You might have guessed we’d pick something like Dragon’s Lair or Space Ace to fill our number one spot, but if so, you’d be wrong. Yeah, the games made by Don Bluth’s studios certainly contain more polished animation than pretty much anything on this list, but that animation doesn’t count, because it’s strictly linear. Real games make animation that you actually control. Nowadays, developers can’t get away with simply pre-constructing animations and forcing the player to press buttons to keep them going.
Above: Or so we were led to believe
The Act by Cecropia is exactly what we mean when we say we want to participate in an interactive cartoon, and is miles behind those glorified DVD menus. Designed as a coin-op arcade game, you play out a series of funny, beautifully animated scenes using a single little knob, which controls the actions of Edgar, a dopey window-washer who tries to court the sexy nurse Sylvia. It’s real-time, cinema-quality animation, and the results are stunning.
Obviously, very few people have ever heard of The Act (more on the ramifications of its commercial failure in a minute), but just watch this video. It may be simultaneously the most heartwarming and unbelievably depressing thing you see all day.
As you know, our sole pleasure in life comes from making you feel guilty about brilliant games you let die, so we have to mention that while you were in line for Halo 3 in 2007, Cecropia was slowly, painfully being driven out of business. The Act was a commercial disaster – likely because it was released far too late to succeed in the waaaaaaaay-dead arcade scene, and too early to catch on as a downloadable title. As you might have guessed, Cecropia is currently out of business – it closed its doors on Dec. 2, 2008.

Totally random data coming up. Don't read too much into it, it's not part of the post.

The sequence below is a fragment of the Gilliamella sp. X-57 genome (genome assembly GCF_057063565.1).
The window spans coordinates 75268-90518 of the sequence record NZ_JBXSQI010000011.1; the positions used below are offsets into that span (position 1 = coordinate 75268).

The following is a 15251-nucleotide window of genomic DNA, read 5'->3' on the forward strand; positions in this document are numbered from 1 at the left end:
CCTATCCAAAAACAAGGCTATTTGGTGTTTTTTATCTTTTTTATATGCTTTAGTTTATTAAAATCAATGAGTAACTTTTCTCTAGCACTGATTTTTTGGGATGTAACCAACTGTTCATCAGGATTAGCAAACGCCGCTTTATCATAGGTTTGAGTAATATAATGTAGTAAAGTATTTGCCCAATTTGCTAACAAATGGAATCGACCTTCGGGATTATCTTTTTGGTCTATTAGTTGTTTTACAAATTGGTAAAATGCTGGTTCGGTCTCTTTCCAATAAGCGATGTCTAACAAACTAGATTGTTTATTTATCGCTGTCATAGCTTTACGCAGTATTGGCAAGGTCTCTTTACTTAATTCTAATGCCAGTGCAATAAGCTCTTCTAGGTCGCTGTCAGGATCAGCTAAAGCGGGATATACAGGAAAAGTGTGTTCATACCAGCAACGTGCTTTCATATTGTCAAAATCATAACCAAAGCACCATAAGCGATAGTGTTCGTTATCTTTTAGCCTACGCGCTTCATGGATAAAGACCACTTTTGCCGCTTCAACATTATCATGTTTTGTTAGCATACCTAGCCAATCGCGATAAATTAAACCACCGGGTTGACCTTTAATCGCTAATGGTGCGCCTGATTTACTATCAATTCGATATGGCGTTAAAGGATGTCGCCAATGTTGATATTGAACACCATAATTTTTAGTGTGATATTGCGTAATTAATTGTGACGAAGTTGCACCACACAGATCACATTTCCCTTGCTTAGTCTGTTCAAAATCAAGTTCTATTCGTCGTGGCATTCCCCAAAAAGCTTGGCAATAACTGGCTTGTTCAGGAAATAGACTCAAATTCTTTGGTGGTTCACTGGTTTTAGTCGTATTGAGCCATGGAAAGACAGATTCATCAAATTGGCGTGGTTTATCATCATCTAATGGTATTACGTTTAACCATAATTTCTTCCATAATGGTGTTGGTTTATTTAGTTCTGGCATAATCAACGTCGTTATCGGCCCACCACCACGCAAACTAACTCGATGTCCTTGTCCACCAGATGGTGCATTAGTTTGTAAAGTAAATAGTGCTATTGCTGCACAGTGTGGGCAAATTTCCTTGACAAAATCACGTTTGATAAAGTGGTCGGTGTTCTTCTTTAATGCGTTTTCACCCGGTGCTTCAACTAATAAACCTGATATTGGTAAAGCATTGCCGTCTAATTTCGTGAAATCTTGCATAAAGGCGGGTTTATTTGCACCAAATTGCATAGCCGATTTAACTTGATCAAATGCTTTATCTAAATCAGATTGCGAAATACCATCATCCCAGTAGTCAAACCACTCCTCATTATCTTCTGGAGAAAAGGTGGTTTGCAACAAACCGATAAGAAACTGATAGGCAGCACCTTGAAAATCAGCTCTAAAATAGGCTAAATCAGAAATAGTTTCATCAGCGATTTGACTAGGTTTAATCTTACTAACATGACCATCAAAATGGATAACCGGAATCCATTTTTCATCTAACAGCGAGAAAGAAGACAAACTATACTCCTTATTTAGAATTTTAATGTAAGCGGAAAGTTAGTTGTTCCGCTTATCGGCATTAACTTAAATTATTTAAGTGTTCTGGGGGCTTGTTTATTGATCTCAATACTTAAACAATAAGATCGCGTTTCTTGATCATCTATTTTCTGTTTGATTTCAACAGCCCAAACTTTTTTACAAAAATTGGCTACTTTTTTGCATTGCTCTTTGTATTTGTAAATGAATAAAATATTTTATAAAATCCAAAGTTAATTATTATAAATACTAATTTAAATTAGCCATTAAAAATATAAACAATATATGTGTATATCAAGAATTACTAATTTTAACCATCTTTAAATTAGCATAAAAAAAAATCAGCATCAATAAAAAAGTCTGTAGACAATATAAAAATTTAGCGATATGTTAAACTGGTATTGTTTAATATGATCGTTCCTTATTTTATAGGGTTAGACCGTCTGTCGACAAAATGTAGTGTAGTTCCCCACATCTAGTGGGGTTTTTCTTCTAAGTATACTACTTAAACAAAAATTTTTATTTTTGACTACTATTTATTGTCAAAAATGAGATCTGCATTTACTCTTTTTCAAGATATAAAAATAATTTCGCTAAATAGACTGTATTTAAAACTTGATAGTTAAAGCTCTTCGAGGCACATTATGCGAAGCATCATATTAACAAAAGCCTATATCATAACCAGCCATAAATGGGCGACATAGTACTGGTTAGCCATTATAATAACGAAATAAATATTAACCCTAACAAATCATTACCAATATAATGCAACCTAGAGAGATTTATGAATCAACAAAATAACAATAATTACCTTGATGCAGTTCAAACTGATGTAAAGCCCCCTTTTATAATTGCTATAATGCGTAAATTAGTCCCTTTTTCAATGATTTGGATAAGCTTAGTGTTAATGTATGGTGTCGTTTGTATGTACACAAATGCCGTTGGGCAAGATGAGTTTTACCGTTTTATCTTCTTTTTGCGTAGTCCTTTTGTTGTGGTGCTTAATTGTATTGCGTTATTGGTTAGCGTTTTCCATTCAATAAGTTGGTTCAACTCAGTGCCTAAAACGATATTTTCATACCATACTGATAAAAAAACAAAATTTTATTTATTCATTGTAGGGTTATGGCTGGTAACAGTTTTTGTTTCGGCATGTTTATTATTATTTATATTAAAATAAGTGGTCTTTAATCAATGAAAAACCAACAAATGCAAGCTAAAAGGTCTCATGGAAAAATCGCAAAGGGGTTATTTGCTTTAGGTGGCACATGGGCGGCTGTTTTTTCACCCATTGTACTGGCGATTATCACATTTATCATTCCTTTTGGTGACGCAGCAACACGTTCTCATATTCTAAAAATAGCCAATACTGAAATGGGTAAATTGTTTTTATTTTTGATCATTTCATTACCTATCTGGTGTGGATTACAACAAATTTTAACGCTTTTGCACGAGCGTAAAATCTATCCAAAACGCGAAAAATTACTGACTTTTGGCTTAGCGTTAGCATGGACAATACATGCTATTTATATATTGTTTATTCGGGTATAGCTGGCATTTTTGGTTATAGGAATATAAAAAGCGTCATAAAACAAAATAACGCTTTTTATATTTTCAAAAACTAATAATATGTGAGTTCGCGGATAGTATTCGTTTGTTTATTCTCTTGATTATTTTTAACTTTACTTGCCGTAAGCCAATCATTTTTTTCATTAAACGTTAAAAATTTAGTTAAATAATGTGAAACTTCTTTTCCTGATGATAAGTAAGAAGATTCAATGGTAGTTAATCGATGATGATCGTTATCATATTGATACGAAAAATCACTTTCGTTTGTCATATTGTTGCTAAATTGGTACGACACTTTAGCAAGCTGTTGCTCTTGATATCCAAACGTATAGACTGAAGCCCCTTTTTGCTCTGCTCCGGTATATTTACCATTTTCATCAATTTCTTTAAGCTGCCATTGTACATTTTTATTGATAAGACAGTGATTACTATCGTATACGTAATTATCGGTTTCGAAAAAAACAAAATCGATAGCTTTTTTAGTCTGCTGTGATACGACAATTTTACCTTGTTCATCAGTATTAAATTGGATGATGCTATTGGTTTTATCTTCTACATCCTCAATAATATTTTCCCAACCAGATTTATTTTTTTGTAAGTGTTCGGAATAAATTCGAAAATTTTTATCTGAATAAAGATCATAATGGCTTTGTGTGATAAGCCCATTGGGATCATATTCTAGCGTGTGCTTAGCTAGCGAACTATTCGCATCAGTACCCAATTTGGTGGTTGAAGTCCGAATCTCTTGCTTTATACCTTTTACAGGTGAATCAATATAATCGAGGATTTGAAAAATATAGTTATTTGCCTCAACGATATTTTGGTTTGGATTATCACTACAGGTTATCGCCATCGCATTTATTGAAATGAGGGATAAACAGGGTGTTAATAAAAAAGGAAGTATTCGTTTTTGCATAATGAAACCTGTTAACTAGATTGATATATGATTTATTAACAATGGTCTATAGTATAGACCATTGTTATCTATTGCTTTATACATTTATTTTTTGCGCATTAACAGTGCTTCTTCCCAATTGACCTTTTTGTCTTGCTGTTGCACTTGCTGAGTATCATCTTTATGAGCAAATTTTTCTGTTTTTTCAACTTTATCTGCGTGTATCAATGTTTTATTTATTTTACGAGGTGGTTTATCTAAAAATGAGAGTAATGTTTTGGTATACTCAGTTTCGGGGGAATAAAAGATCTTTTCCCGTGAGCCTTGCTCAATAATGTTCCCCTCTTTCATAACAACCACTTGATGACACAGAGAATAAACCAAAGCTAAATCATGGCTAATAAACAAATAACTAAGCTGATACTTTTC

But gosh, The Act looks great, doesn’t it? Wouldn’t you have paid a quarter or two to play it, given the opportunity?
…Care to guess what Cecropia was doing just before they went under?
Flash-based advergames. Like the kinds you see in pop-up windows next to the ads for phone-sex hotlines.
The official site for Cecropia was taken down a while ago, but a little searching using the Wayback Machine reveals a list of projects Cecropia was working on before going out of business, including an explanation of the intent behind the Flash game shown above.
“Chip and Veronica
In this skit – an example of using a skit as an advergame – you interact with a potato chip company’s product by (virtually) eating the chips. The woman on the park bench is tempted, enthralled, delighted, even seduced by chips! The message is: these chips are irresistible!”
Not only were The Act’s brilliant character-based game mechanics butchered and bastardized in order to illustrate the seductive capabilities of potato chips, it seems no advertisers in the potato chip industry were even willing to pay for the final product. Wow, that’s depressing.
Oh, and we almost forgot…
Above: Sad end
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